Joe s a registered nurse. He works in an acute medical ward in NHS trust since he qualified a year ago. He works regularly with Annabel, a junior sister, and considers her to be a friend. A month ago, Joe noticed that Annabel had begun to treat everyone in an off-hand way. Joe did not mind for himself but began to worry about the effect on patients. Joe heard Annabel shout at some patients and then one day he found out that Annabel was sedating a confused elderly patient with history of dementia without a prescription. Joe tried to speak to Joan but Annabel’s only response was that the doctor would prescribe it soon anyway and that she was just giving everyone a bit of peace. A few nights later when this patient got out of bed talking loudly and obviously in a state of confusion, Joe saw Annabel pushing her aggressively back to her bed. She pulled the curtains round the bed, and Joe then heard screams followed by moaning sounds from the patient.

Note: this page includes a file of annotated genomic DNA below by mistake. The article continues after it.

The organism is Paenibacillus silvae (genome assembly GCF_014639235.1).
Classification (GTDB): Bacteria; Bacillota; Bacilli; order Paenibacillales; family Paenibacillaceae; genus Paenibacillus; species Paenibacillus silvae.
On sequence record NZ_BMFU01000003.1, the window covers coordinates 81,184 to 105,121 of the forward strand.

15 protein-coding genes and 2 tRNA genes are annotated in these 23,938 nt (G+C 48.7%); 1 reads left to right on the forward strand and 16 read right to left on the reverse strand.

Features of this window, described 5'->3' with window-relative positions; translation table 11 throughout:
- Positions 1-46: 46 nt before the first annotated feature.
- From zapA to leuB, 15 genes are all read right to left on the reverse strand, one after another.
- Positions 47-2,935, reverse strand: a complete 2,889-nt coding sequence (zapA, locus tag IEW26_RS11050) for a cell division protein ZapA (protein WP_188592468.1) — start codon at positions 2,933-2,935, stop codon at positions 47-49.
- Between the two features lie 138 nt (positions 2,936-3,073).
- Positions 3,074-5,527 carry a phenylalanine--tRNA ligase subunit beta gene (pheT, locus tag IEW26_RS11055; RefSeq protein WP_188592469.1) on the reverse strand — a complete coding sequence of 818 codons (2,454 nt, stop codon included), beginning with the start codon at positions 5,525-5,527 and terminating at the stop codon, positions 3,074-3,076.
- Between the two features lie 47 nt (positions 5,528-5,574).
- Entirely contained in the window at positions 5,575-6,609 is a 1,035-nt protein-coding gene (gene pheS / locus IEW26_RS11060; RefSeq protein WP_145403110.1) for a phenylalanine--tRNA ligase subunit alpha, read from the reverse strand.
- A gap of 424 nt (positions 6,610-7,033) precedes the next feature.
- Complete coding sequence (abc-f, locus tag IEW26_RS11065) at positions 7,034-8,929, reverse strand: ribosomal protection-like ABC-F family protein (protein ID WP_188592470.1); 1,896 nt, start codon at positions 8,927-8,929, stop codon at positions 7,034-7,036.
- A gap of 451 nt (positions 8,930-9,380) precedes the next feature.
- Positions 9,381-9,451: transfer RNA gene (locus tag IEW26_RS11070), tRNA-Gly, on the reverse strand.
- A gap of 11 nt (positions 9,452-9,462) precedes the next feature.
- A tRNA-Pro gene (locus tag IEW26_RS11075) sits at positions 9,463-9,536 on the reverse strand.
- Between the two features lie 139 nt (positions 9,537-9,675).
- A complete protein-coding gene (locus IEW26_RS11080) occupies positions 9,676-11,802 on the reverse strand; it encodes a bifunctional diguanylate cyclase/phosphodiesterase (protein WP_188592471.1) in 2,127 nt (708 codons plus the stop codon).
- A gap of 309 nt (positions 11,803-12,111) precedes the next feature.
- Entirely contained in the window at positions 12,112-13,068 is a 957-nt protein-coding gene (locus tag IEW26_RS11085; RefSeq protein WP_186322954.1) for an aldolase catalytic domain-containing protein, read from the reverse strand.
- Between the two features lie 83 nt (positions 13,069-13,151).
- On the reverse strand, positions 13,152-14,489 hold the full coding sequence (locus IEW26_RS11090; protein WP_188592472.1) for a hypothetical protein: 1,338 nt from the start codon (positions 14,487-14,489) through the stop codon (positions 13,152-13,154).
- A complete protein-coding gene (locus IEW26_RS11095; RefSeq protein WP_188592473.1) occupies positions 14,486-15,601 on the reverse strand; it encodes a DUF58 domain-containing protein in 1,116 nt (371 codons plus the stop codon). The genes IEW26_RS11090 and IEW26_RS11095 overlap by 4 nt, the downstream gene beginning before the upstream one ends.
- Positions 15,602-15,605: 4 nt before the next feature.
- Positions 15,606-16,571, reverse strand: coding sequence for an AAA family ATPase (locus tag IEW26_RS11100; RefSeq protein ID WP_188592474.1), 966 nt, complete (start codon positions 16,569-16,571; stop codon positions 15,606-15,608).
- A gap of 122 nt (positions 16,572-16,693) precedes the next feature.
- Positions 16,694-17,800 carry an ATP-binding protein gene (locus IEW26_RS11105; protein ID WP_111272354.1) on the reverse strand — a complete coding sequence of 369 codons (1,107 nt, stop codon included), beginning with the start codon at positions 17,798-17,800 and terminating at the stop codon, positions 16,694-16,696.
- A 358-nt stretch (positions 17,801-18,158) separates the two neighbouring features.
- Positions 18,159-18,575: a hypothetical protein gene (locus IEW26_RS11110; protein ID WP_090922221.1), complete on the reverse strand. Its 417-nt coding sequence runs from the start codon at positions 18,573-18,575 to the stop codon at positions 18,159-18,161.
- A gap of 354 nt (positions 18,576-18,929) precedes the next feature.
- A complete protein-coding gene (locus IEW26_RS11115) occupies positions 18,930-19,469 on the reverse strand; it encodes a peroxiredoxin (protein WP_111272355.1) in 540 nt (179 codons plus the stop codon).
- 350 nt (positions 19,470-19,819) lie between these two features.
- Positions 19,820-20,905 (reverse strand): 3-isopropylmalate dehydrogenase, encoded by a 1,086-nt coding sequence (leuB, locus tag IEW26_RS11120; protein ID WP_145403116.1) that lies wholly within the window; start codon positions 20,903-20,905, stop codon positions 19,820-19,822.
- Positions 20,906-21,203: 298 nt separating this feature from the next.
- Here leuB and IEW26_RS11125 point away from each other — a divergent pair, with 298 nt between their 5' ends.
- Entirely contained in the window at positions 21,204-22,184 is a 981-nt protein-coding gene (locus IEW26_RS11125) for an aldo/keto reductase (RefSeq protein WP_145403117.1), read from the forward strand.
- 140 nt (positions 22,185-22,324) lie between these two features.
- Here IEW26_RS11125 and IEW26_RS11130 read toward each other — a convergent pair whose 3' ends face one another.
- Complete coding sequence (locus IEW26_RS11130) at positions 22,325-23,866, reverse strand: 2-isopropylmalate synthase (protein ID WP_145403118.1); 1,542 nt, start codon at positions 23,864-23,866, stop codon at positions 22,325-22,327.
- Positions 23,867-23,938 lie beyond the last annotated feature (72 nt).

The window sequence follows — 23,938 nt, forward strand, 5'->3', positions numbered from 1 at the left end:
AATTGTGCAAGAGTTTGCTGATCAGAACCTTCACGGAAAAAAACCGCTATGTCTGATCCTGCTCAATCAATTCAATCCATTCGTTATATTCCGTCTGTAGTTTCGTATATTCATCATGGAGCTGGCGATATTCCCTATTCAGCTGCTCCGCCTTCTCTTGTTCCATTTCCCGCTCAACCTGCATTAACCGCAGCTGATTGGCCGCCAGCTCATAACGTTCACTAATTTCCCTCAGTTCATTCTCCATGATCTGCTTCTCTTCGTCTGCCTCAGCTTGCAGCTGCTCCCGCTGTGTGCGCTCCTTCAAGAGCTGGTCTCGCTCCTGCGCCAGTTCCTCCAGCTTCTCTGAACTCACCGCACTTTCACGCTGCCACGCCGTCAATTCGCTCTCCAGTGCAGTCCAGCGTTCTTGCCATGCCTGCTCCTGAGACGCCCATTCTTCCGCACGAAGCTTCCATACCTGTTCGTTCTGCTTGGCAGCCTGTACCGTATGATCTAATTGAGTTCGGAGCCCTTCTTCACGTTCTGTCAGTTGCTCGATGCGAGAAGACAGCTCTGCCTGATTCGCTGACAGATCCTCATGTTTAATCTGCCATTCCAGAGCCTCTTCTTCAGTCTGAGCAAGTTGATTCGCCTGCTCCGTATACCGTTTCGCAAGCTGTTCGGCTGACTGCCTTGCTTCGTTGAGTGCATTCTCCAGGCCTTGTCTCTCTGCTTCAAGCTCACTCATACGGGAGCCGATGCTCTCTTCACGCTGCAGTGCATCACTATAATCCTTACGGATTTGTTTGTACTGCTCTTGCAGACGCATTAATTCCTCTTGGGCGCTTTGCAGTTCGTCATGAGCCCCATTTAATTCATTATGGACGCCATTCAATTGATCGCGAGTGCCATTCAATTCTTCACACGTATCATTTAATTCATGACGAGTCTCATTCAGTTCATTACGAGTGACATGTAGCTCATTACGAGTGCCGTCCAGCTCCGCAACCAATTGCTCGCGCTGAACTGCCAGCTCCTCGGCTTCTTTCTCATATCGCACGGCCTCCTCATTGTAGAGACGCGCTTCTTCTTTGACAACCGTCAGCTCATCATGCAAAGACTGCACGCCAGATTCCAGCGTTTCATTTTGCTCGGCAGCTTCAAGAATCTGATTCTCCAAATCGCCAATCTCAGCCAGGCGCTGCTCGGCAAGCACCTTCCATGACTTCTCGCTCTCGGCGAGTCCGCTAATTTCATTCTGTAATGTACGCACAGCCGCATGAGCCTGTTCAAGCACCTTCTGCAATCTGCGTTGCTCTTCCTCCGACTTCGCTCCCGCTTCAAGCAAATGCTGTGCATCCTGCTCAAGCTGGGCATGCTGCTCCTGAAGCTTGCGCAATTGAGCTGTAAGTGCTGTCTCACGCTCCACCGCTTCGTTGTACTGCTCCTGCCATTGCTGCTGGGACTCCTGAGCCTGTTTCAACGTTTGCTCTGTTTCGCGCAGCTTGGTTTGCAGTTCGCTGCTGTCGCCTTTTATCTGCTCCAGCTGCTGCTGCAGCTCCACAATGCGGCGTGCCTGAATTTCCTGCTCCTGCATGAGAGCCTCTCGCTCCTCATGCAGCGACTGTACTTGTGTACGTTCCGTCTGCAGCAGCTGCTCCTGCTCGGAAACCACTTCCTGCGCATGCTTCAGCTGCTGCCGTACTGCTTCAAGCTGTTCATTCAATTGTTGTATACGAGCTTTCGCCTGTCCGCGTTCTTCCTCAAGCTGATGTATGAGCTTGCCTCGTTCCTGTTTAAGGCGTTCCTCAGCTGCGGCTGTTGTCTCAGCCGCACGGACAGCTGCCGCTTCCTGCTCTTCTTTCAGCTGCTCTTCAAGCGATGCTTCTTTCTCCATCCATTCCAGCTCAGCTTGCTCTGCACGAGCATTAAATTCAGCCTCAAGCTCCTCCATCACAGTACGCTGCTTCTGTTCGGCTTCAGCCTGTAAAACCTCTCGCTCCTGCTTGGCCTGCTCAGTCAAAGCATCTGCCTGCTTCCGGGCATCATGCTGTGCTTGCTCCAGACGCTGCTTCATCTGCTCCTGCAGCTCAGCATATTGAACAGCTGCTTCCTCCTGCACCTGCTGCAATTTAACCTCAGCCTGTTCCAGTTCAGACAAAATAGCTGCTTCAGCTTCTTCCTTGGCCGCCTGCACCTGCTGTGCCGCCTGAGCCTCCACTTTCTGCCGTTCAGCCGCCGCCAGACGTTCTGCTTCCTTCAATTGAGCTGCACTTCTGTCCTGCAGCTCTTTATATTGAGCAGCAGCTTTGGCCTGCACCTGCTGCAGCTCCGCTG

The following day one of the doctors that Joe knew from the MDT meeting was visiting the ward and Joe mentioned to him that he was worried that a colleague was being brusque and impatient with patients. The doctor said Joe should report it and told him he could get confidential advice from his trade union or Protect* (https://protect-advice.org.uk/advice-line/) . At first, Joe was unsure whether he could talk to his manager, who was very friendly with Annabel, and was worried about what would happen if his concerns were unfounded and if other colleagues took sides against him. He liked working there and hoped to stay on the ward for a couple of years. He was concerned to be singled out and be forced to leave his job. After much contemplation Joe eventually managed to take the right course of action ’’.
Question 1: Consider the current NMC Code, relevant legislation, policies and guidelines, ethical principles and identify, discuss and
analyse the appropriateness of behaviours of the nurses involved in the scenario.